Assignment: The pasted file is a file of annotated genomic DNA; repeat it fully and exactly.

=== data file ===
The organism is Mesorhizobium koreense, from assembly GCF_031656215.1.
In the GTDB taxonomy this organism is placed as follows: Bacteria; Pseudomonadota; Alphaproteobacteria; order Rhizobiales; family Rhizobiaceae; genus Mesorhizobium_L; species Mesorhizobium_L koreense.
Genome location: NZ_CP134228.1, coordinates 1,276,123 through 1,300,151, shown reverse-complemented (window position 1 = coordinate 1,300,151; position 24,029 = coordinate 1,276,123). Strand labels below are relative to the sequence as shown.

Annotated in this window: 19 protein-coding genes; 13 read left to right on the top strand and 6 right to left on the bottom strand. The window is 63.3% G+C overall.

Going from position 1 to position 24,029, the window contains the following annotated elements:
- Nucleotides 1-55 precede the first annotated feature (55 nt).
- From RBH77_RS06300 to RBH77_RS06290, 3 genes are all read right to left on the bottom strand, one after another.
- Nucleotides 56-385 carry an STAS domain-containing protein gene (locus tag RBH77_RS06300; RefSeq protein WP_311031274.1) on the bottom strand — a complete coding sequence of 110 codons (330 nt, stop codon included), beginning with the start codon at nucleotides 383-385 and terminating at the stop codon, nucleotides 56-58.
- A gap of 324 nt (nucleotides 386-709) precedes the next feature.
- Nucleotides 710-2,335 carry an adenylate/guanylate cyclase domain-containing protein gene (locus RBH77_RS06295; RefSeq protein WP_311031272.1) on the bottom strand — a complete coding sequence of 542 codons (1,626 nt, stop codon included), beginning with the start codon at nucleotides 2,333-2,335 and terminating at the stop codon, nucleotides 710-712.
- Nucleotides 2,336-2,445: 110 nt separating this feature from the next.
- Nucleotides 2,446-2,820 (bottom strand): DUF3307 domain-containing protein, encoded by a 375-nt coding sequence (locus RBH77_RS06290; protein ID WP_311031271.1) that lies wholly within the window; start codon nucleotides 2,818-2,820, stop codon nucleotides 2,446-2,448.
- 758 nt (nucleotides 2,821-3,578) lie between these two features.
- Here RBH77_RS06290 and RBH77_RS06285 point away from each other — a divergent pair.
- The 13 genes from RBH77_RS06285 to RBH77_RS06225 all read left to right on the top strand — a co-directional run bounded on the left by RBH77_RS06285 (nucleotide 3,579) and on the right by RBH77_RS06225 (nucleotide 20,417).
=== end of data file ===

The organism is Mesorhizobium koreense, from assembly GCF_031656215.1.
In the GTDB taxonomy this organism is placed as follows: Bacteria; Pseudomonadota; Alphaproteobacteria; order Rhizobiales; family Rhizobiaceae; genus Mesorhizobium_L; species Mesorhizobium_L koreense.
Genome location: NZ_CP134228.1, coordinates 1,276,123 through 1,300,151, shown reverse-complemented (window position 1 = coordinate 1,300,151; position 24,029 = coordinate 1,276,123). Strand labels below are relative to the sequence as shown.

Annotated in this window: 19 protein-coding genes; 13 read left to right on the top strand and 6 right to left on the bottom strand. The window is 63.3% G+C overall.

Going from position 1 to position 24,029, the window contains the following annotated elements:
- Nucleotides 1-55 precede the first annotated feature (55 nt).
- From RBH77_RS06300 to RBH77_RS06290, 3 genes are all read right to left on the bottom strand, one after another.
- Nucleotides 56-385 carry an STAS domain-containing protein gene (locus tag RBH77_RS06300; RefSeq protein WP_311031274.1) on the bottom strand — a complete coding sequence of 110 codons (330 nt, stop codon included), beginning with the start codon at nucleotides 383-385 and terminating at the stop codon, nucleotides 56-58.
- A gap of 324 nt (nucleotides 386-709) precedes the next feature.
- Nucleotides 710-2,335 carry an adenylate/guanylate cyclase domain-containing protein gene (locus RBH77_RS06295; RefSeq protein WP_311031272.1) on the bottom strand — a complete coding sequence of 542 codons (1,626 nt, stop codon included), beginning with the start codon at nucleotides 2,333-2,335 and terminating at the stop codon, nucleotides 710-712.
- Nucleotides 2,336-2,445: 110 nt separating this feature from the next.
- Nucleotides 2,446-2,820 (bottom strand): DUF3307 domain-containing protein, encoded by a 375-nt coding sequence (locus RBH77_RS06290; protein ID WP_311031271.1) that lies wholly within the window; start codon nucleotides 2,818-2,820, stop codon nucleotides 2,446-2,448.
- 758 nt (nucleotides 2,821-3,578) lie between these two features.
- Here RBH77_RS06290 and RBH77_RS06285 point away from each other — a divergent pair.
- The 13 genes from RBH77_RS06285 to RBH77_RS06225 all read left to right on the top strand — a co-directional run bounded on the left by RBH77_RS06285 (nucleotide 3,579) and on the right by RBH77_RS06225 (nucleotide 20,417).